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Community leaders look to help restore one of Baltimore’s most dangerous neighborhoods

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Posted at 6:46 PM, May 17, 2022
and last updated 2022-08-02 15:04:26-04

BALTIMORE — A Baltimore faith-based community leader said they’re looking to redevelop part of one of the most dangerous areas in West Baltimore.

Pastor Rodney Hudson, from Ames Memorial United Methodist Church, said that thanks to a huge donation from Northeastern supply company, community leaders now have three buildings to develop that will bring new jobs and shelter to people in the Sandtown-Winchester Community.

“There are no jobs here. We only have corner stores,” Pastor Hudson said.

Pastor Hudson said that while trying to buy a lot in Sandtown across the street from his congregation, the Northeastern supply company, who owned the lot, gifted it to them, along with three warehouse buildings, totaling around 36,000 square feet.

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“The value of the property is $2.5 million, so we’re excited about how we can leverage this property to bring new jobs for our community here,” Pastor Hudson said.

One of the properties sit on Pennsylvania Avenue, from Baker, half way down the block to Cumberland Street.

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The two other buildings, and a large lot, sit on the corner of Baker and North Carey streets.

Pastor Hudson, and other church leaders, including Van Beall, said they want to use the buildings to bring jobs, provide shelter and help educate and mentor youth.

“It’s a blank slate because the expansion of the property gave us so many more opportunities to dream,” Beall said.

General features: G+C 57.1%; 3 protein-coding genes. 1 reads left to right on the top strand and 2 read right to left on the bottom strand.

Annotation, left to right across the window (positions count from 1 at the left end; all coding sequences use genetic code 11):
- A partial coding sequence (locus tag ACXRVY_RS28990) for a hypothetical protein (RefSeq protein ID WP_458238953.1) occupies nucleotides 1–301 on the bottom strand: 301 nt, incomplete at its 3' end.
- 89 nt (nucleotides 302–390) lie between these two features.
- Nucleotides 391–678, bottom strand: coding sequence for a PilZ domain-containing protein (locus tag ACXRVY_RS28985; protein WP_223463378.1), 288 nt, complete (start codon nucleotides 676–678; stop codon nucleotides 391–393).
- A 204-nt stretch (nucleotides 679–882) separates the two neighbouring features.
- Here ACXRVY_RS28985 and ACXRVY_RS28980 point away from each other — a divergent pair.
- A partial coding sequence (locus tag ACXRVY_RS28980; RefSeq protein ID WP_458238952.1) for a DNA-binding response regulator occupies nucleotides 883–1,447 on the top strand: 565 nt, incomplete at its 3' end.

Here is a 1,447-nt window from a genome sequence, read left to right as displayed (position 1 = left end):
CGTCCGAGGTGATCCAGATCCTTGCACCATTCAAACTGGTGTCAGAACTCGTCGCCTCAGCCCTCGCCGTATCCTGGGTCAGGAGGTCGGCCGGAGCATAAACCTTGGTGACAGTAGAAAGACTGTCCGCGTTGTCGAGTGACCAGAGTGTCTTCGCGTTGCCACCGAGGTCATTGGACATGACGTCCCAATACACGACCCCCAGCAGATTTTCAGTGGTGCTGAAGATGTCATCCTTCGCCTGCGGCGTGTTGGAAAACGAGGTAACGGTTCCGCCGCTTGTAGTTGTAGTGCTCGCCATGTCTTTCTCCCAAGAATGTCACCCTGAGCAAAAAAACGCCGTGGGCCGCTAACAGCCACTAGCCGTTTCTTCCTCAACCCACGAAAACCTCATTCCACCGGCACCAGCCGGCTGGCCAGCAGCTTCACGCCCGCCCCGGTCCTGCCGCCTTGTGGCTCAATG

“Senior housing it will be one of the objectives to get nice places for our seniors to live. This project is major and that’s why we’re doing this because we want our people to have a better quality of life,” Hudson said.

And ultimately, community leaders want people who live in the community to make the final decisions as to what they would like to see in their neighborhood.

Pastor Hudson said the Sandtown-Winchester area in Baltimore is historically known for many things, both positive and negative.

“This is one of the highest murder areas in the City of Baltimore," Pastor Hudson said. "Just in that alley, it was somebody killed there. About maybe a week ago, right down this alley, a lady was raped. You get to Pennsylvania North Avenue, it’s an open air drug market. The police sit on one corner, the drug dealers on the other side of the corner."

Pastor Hudson said their mission is to positively influence the community, especially the youth, in a way that restores hope and change for future generations to come.

“This would definitely boost our ability to build character and education among our young people, to share with them that there is a way to settle conflict without restoring to violence,” Pastor Hudson said.

Organizers said on May 25, they will host a community event at noon in front of the Wall of Pride near the corner of Carey and Baker streets. That’s where people who live around there can give their input about what they would like to see developed in the community.

The Northeastern Supply Company, which donated the property, said they donated it because they knew about the work Ames United Methodist was already doing and they wanted to help enrich the lives of the Sand town residents.